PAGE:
Well, my advise is this: The code original code is taken from here. If you take a better look into that repository, you'll find out that there is actually a LICENSE file there. It has some conditions (it's BSD license) that should be easy to meet. As far as I can find there is no exception for examples so they are under the same license. So, if the conditions in that file are followed, then there is no problem. Whether you'll need to copy that LICENSE file's copyright notices or not, depends on whether you'll redistribute it.
Open Source allows code reuse and studying of code. Therefore you can always look into the code and learn new tricks. For personal use you don't need to care much about the license even if the code is used in another work (program), just when you redistribute some consideration is needed.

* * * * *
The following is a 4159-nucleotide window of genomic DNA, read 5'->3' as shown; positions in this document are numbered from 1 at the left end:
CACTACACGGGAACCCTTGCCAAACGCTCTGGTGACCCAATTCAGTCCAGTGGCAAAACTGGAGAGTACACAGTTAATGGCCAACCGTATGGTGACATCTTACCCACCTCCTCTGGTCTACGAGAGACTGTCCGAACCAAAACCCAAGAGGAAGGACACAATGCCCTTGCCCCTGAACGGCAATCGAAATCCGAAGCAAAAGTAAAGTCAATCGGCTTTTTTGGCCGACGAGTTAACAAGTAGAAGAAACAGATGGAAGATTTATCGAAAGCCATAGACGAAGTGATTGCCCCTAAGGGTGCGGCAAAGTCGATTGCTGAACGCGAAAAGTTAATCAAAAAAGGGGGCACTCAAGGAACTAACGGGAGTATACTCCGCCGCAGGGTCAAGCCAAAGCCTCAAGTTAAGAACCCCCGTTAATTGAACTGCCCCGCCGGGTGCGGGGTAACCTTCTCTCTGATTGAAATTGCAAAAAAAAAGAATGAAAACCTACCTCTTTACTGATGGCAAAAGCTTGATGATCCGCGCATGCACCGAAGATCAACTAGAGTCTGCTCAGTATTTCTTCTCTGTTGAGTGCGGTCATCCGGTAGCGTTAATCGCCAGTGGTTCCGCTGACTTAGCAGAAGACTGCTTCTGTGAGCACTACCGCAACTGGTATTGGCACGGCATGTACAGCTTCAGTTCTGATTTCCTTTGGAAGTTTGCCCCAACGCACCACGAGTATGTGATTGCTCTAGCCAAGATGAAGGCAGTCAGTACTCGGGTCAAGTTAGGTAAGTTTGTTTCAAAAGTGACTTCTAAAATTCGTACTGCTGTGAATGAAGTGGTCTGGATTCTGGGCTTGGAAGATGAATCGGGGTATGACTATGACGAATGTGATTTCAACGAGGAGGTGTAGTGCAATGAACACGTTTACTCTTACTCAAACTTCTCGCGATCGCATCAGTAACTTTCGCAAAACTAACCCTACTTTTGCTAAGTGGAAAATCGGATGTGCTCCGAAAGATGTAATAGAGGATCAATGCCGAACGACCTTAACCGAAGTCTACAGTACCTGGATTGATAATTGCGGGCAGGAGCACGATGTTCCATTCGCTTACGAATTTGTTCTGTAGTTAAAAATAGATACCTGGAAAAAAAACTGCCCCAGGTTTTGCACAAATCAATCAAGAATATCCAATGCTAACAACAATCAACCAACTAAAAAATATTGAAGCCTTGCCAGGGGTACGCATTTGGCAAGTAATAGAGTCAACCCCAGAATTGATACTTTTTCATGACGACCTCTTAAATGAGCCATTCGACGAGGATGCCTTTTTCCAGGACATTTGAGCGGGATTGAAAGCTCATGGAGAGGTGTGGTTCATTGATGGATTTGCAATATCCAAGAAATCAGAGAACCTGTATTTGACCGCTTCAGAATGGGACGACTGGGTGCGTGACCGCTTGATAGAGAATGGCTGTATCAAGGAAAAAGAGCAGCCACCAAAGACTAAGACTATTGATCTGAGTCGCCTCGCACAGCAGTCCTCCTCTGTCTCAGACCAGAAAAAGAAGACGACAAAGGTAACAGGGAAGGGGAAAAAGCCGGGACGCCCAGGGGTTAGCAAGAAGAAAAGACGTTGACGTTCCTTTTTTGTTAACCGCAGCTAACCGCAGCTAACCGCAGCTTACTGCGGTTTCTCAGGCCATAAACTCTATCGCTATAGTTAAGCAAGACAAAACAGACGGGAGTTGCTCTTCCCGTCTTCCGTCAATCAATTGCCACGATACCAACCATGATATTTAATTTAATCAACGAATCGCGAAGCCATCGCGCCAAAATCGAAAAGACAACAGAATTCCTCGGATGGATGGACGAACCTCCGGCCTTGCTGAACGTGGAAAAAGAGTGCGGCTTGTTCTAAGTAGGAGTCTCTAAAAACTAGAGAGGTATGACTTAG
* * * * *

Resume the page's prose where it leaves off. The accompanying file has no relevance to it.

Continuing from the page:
I think you should include those copyright notices, unless the copyright holder of the original code has given you permission to distribute that code without them (for example if there is a text that examples can be used freely, no rights reserved). Anyway, as far as I know the easiest here would be to include a compatible license with needed copyright marks with the code. When I say compatible, I mean a license that has at least the same restrictions as the original, i.e. it doesn't have to be BSD.
Anyway I don't have a problem. It's between you and the copyright holder, whoever that is.
With my message above I wanted to remind that although with Arduboy things are usually Open Source, we can not assume that everything Arduboy related is automatically Open Source. Therefore it's important that, when you release something, some kind of permission to use (and modify, redistribute) is given. The best is to use an Open Source license.